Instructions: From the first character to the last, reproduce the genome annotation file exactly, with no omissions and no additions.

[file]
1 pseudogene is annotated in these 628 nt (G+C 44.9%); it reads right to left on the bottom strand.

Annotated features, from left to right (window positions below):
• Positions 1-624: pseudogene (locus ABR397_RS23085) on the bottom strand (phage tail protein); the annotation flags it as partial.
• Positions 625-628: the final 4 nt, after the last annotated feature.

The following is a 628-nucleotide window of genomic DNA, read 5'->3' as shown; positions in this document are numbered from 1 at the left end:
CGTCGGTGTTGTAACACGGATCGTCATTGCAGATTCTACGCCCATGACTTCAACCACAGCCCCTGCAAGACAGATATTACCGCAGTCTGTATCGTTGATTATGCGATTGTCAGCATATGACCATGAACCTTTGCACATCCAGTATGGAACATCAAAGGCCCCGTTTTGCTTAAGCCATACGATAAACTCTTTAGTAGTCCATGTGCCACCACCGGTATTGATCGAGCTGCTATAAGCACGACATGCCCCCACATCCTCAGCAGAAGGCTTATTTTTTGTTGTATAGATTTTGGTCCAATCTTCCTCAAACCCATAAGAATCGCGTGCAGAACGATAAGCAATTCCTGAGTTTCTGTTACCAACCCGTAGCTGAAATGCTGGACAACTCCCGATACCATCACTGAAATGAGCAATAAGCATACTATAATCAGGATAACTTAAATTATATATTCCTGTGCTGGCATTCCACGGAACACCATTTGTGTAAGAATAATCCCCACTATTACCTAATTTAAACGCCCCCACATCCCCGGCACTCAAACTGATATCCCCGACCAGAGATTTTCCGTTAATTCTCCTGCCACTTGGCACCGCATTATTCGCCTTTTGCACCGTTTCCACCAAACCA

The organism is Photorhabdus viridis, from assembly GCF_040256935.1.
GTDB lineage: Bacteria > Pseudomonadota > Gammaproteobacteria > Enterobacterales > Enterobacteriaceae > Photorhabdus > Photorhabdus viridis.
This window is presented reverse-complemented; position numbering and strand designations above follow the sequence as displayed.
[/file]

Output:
1 pseudogene is annotated in these 628 nt (G+C 44.9%); it reads right to left on the bottom strand.

Annotated features, from left to right (window positions below):
• Positions 1-624: pseudogene (locus ABR397_RS23085) on the bottom strand (phage tail protein); the annotation flags it as partial.
• Positions 625-628: the final 4 nt, after the last annotated feature.

The following is a 628-nucleotide window of genomic DNA, read 5'->3' as shown; positions in this document are numbered from 1 at the left end:
CGTCGGTGTTGTAACACGGATCGTCATTGCAGATTCTACGCCCATGACTTCAACCACAGCCCCTGCAAGACAGATATTACCGCAGTCTGTATCGTTGATTATGCGATTGTCAGCATATGACCATGAACCTTTGCACATCCAGTATGGAACATCAAAGGCCCCGTTTTGCTTAAGCCATACGATAAACTCTTTAGTAGTCCATGTGCCACCACCGGTATTGATCGAGCTGCTATAAGCACGACATGCCCCCACATCCTCAGCAGAAGGCTTATTTTTTGTTGTATAGATTTTGGTCCAATCTTCCTCAAACCCATAAGAATCGCGTGCAGAACGATAAGCAATTCCTGAGTTTCTGTTACCAACCCGTAGCTGAAATGCTGGACAACTCCCGATACCATCACTGAAATGAGCAATAAGCATACTATAATCAGGATAACTTAAATTATATATTCCTGTGCTGGCATTCCACGGAACACCATTTGTGTAAGAATAATCCCCACTATTACCTAATTTAAACGCCCCCACATCCCCGGCACTCAAACTGATATCCCCGACCAGAGATTTTCCGTTAATTCTCCTGCCACTTGGCACCGCATTATTCGCCTTTTGCACCGTTTCCACCAAACCA

The organism is Photorhabdus viridis, from assembly GCF_040256935.1.
GTDB lineage: Bacteria > Pseudomonadota > Gammaproteobacteria > Enterobacterales > Enterobacteriaceae > Photorhabdus > Photorhabdus viridis.
This window is presented reverse-complemented; position numbering and strand designations above follow the sequence as displayed.